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Administrative Priorities

March 30, 2018

brner-s

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The Incestual Search for White House Lawyers

March 28, 2018

trumpnulawyer

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Poison Help!

March 25, 2018

mr-yuk-trump

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Eulogy to the Enemy

March 11, 2018

I hope he suffered when he died.

I hope he suffered all his life.

I hope his kids hated him.

I hope his wife made the man a cuckold.

And if none of this happened,

It is the hell he deserves.

I hope he suffers for all eternity,

If there is a god,

Who wishes our souls preserved.

 

– Mr. Binger

 

 

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The Betulha Dohrman Legacy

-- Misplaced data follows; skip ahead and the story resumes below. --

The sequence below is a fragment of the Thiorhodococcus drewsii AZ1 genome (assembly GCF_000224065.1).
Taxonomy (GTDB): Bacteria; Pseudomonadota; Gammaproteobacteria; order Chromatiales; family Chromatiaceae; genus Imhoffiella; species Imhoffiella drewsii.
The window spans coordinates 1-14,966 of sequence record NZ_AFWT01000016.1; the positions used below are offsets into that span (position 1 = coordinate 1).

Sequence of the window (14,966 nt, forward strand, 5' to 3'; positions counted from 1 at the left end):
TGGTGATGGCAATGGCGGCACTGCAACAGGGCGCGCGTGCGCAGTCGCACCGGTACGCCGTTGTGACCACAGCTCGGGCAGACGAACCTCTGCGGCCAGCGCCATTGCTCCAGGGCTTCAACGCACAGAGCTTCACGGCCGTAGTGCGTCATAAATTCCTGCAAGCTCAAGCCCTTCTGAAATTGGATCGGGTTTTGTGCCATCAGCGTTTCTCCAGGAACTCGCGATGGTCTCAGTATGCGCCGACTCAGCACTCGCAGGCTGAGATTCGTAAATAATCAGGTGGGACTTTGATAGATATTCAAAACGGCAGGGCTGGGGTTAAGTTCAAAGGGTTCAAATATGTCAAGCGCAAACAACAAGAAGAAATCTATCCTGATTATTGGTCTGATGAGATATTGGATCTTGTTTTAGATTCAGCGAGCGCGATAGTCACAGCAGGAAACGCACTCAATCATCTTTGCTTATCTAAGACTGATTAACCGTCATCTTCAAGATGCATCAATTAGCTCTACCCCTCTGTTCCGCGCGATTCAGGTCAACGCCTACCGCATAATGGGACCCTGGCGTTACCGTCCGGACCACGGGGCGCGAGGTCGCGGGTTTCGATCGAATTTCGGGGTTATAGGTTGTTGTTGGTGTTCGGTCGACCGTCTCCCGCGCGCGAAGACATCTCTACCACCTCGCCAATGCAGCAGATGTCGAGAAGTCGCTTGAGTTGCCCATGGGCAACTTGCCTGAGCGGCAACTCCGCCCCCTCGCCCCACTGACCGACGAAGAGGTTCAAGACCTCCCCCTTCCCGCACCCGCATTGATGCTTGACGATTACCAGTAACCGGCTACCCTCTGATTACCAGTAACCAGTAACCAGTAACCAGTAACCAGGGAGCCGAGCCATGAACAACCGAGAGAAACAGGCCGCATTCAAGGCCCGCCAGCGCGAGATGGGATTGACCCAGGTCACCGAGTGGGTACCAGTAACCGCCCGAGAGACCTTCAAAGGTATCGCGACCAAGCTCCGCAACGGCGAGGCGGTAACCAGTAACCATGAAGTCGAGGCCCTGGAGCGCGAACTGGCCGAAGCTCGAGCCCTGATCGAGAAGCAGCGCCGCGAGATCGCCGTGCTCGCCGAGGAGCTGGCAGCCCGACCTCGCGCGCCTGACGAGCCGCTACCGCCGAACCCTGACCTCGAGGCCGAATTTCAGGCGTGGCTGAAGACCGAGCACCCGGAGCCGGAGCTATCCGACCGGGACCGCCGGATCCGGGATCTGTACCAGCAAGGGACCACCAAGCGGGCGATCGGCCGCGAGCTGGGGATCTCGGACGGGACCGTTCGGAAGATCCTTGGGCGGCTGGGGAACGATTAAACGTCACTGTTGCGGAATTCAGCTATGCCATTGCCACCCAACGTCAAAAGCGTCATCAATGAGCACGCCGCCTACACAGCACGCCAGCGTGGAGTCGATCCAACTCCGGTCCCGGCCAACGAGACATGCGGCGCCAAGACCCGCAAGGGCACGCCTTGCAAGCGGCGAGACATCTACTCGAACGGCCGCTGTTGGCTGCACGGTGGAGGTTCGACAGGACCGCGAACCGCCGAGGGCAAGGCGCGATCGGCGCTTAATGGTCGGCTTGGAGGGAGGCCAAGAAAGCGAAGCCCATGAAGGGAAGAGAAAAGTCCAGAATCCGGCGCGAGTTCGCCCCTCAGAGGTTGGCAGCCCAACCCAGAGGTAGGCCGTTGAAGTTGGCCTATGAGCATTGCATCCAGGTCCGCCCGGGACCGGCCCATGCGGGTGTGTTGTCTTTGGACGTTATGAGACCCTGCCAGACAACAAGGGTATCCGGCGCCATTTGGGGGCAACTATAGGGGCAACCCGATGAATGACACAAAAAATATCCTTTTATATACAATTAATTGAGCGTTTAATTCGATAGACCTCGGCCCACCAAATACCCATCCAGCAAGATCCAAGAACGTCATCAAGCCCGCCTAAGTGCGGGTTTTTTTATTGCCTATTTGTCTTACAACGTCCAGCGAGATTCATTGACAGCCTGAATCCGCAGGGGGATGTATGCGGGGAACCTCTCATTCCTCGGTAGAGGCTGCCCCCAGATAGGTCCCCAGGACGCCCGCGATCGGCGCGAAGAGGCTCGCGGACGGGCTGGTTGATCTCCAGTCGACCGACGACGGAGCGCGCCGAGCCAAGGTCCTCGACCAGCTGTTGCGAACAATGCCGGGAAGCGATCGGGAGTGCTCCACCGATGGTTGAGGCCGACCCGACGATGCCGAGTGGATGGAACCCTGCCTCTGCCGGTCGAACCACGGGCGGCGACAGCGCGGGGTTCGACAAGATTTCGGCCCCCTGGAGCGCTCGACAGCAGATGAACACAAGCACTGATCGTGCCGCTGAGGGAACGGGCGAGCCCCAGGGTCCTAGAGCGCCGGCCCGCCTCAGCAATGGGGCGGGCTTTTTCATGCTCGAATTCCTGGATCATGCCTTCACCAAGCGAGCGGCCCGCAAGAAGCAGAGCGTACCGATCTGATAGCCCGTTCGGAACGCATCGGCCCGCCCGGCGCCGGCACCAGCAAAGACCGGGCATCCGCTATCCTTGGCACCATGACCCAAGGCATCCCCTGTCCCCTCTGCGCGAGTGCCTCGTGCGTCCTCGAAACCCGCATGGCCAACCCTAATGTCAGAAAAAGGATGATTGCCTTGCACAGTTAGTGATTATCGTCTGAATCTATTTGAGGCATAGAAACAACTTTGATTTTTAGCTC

March 6, 2018

Debbie Menon failed to sell the house every local called the Witch’s house. The grief-stricken real estate agent set the historic brick Victorian on fire before the house became animated. The burning Witch’s house moved itself out of Wister Town, taking a chunk of crust with it from the small Wisconsin city. Since, the house has been abandoned where it had gone past the suburbs. It’s become an attraction for daredevils and a shelter for desperate animals. Debbie has since long left her real-estate agency and the house is no longer for sale.

beth-web

A Janet Drays is then one day idle and she searches the Internet. Wister Town was filled with monsters, so that was nothing new. Janet was curious about the old Witch’s house in her hometown. She finds information a real estate agent would probably never know. The young woman comes to learn the legacy of this womb of aberrations. The Betulha Dohrman Legacy by Matthew Sawyer is the sequel to the novel, ‘Debbie’s Hellmouth‘, which itself had been birthed in the short story, ‘The Abandoned,’ from the collection entitled, ‘Horrid Tales of Wister Town‘.

The Betulha Dohrman Legacy ebook is available from Smashwords.com

The paperback can be purchased at Lulu.com